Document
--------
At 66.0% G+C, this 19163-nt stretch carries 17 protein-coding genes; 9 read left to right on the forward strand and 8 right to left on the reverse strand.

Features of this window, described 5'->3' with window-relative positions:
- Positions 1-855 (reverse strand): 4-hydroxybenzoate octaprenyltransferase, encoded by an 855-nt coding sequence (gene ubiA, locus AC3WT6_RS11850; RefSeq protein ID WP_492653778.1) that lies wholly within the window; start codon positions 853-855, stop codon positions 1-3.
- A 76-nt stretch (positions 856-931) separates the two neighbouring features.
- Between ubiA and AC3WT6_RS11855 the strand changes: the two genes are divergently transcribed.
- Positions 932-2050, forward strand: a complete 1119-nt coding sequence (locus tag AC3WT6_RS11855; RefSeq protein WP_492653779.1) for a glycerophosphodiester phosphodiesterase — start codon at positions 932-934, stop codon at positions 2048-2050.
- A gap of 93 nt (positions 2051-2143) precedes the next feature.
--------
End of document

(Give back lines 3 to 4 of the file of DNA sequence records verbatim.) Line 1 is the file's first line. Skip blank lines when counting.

- Positions 1-855 (reverse strand): 4-hydroxybenzoate octaprenyltransferase, encoded by an 855-nt coding sequence (gene ubiA, locus AC3WT6_RS11850; RefSeq protein ID WP_492653778.1) that lies wholly within the window; start codon positions 853-855, stop codon positions 1-3.
- A 76-nt stretch (positions 856-931) separates the two neighbouring features.